> >reduces oneself to the scale of a dustmote and then walks across
          > >the surface of the globe, one is more likely to perceive that
          > >one is moving and that the globe is remaining still.
          >
          >
          > I think the dust mote can see that it's not moving either! I'm
          trying to imagine what the dust mote sees. Let's try to be the dust
          mote on a walkabout. Let's look out of the microscopic eye. The
          entire visual field we'll say consists of (what a human would call)
          the ground or dirt. Colors and patterns in this visual field are
          brown and green and seem to be moving from top to bottom. Nothing in
          the visual field indicates a "me" or that "I" am moving. The visual
          field itself is stationary, but things inside it are moving. Dude,
          I'm not moving! Cool!
          >
          > Nina and Bob, much fun talking to you about this!
          >
          > --Greg
          >
          >
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        • Jason Fishman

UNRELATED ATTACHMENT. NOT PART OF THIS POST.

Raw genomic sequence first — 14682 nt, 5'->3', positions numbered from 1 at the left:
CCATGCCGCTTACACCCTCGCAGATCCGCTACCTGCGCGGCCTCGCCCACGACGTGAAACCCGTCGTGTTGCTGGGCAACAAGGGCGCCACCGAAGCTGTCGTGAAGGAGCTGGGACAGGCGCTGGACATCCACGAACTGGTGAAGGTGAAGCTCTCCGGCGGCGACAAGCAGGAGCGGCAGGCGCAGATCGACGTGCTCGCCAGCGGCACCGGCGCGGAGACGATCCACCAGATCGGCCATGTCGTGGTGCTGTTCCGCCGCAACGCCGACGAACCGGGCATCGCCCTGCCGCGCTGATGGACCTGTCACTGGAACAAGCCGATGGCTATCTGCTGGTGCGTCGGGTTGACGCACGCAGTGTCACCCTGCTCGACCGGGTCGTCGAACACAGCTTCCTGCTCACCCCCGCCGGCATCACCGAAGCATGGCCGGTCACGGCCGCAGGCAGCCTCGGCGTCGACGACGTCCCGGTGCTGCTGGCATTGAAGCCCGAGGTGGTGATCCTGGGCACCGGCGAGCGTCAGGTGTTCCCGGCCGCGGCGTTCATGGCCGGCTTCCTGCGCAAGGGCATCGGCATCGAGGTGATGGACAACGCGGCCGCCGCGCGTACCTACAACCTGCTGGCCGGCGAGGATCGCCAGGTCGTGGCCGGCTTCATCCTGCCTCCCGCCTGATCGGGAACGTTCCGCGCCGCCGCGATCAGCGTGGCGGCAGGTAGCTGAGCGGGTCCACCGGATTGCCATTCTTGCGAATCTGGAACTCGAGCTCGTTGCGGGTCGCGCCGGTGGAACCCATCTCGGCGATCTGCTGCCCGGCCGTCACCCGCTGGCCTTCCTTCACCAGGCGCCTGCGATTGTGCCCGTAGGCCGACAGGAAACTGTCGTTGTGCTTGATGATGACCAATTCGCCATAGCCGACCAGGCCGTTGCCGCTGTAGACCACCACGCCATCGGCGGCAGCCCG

Thanks for this Nina! I tend to think it s pretty valid to asess the position of a center. I think it also valid to take note that perception really never
          Message 4 of 21 , Jan 31, 2004
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            Thanks for this Nina!
             
            I tend to think it's pretty valid to asess the position of a center. I think it also valid to take note that perception really never moves (even when it does or is perhaps always moving) it's still me that perceives, movement, stillness or absense.
             
            I also tend to think that it's this localized format that keeps the contrast in play (me verses you). With that said, along the lines of anything is possible, would this include "not being me at all"? Maybe experiencing anothers experience through thier eyes, as them, without a sense of me-ness? That might be pushing the limits, but it does seem curious.
             
            I have tended to notice through astral travel practice, that there is no localized format but vision (some have said sound, I've never had a long enoguh journey to notice). This really doesn't jib well with non-dualist thunking or even dualist thunking either, since there is no real way that one is holding a position or witnessing a definite contrast (light vs dark). It's sort of like a cartoon without the "flatness". My skills at painting (slow to progress) have been somewhat indicative of this effect. I'd be curious as to what, if anything at all, this Lisa Clark has to say, if you have a chance.
             
            Peace and Love

            Nina <murrkis@...> wrote:
            Hello, Greg, Jason, Michael L. and all,

            This weekend, I am taking a workshop with Lisa Clark, who